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The neuroscience of working memory capacity and training

Key Points

  • The amount of information that can be maintained in working memory (WM) is limited. An individual's WM capacity is predictive of performance in higher cognitive abilities.

  • Although traditionally viewed as an immutable aptitude, more recently WM has been shown to improve with training. Importantly, improvement in WM can transfer between trained and non-trained tasks.

  • There are several models for the neural basis of WM. In this Review, we argue that the persistent discharges of prefrontal neurons play the most important part in the maintenance of information in WM.

  • Effects of WM training include increases in the activity of neurons in the prefrontal cortex, and increases in the strength of connectivity in the prefrontal cortex and between the prefrontal cortex and other areas.

  • Neural changes after training are found in cortical areas that process spatial information in WM and attention, potentially providing a basis for transfer to other cognitive and behavioural tasks that rely on spatial WM and spatially selective attention.

Abstract

Working memory — the ability to maintain and manipulate information over a period of seconds — is a core component of higher cognitive functions. The storage capacity of working memory is limited but can be expanded by training, and evidence of the neural mechanisms underlying this effect is accumulating. Human imaging studies and neurophysiological recordings in non-human primates, together with computational modelling studies, reveal that training increases the activity of prefrontal neurons and the strength of connectivity in the prefrontal cortex and between the prefrontal and parietal cortex. Dopaminergic transmission could have a facilitatory role. These changes more generally inform us of the plasticity of higher cognitive functions.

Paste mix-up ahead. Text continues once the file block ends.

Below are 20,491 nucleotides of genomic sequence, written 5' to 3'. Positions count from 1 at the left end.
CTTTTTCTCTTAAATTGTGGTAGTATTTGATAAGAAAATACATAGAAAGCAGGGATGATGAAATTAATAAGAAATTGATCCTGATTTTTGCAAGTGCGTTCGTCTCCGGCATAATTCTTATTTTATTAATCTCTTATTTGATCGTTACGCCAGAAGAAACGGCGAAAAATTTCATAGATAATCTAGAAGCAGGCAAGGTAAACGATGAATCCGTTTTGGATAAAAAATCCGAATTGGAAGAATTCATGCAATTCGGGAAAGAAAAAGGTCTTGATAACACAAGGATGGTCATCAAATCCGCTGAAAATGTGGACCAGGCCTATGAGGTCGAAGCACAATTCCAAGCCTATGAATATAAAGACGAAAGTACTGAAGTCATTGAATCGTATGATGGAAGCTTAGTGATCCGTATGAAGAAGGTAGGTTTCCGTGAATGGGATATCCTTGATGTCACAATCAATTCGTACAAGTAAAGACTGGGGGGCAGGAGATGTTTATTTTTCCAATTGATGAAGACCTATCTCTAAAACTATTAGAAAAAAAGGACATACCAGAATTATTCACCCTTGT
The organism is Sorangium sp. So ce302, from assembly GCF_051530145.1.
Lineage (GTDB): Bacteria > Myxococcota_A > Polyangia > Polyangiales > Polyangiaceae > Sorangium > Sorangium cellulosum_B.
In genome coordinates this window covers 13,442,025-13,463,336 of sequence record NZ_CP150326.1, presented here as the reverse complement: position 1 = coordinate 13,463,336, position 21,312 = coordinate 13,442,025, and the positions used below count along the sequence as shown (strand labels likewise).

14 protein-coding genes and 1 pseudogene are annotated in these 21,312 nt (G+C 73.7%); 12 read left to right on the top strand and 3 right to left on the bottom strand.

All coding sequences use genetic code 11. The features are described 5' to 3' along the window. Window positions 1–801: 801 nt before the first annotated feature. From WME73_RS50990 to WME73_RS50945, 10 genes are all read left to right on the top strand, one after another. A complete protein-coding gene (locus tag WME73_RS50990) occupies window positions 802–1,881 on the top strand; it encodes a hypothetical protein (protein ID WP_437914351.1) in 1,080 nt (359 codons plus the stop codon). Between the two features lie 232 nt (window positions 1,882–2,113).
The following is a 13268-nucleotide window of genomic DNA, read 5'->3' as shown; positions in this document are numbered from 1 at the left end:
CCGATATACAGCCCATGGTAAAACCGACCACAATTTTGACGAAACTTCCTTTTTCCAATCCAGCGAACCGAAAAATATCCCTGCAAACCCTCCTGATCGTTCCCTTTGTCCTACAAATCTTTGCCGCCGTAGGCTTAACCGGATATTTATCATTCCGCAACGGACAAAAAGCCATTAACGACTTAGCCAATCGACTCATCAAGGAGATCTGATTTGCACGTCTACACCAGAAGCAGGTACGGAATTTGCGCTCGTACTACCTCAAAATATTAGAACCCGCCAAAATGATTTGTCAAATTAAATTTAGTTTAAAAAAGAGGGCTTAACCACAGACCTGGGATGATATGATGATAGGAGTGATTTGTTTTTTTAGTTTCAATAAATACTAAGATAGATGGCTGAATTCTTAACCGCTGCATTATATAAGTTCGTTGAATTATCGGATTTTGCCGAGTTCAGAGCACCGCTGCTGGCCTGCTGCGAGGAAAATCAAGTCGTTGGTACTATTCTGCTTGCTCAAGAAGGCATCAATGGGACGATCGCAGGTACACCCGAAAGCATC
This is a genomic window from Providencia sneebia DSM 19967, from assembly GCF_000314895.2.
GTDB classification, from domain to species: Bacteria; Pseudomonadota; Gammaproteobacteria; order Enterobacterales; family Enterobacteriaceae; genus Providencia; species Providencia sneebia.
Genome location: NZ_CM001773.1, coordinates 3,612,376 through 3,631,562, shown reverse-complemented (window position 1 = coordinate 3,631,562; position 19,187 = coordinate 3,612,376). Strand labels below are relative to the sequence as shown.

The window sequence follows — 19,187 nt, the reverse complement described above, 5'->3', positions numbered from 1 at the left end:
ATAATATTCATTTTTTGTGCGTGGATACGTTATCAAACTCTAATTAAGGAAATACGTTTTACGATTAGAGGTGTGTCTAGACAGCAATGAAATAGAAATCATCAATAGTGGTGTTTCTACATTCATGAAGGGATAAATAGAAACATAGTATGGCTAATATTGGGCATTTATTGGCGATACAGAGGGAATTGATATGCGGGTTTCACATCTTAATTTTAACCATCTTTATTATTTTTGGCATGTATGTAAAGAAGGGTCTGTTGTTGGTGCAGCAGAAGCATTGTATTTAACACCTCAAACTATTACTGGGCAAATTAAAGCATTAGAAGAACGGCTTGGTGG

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Figure 1: Neural basis of working memory.
Figure 2: Working memory tasks.
Figure 3: Summary of factors underlying training-induced increases in capacity.

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Acknowledgements

This work was supported by US National Institutes of Health grant R01EY017077 and The Tab Williams Family Endowment (to C.C.).

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Correspondence to Torkel Klingberg.

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Glossary

Choice probability

Probability that the firing rate of one neuron in two identical stimulus conditions is different depending on the subject's choice.

Receptive field

Area of the visual field where a stimulus will elicit the firing of neuron under study.

Repetition suppression

A phenomenon whereby a stimulus that has been repeated elicits a smaller response than does a stimulus that appears for the first time.

Bump attractor

A stable state of activation of a network, with a spatial location maximally activated and adjacent locations activated to a lesser extent, forming a bump.

Gain mechanism

Mechanism of representing of two variables, whereby the activity of a neuron depends linearly on one continuous variable, multiplied by second variable.

Tuning curve

A graph of firing-rate intensity depending on the location (or other dimension) of a stimulus.

Functional connectivity

The likelihood that activity in one area leads to activity in the other.

Fano factor

Variance of spike counts divided by their mean, per unit of time.

Classifier

A model or algorithm achieving a classification decision of what a stimulus is, based on the combined activity of multiple neurons or voxels.

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Constantinidis, C., Klingberg, T. The neuroscience of working memory capacity and training. Nat Rev Neurosci 17, 438–449 (2016). https://doi.org/10.1038/nrn.2016.43

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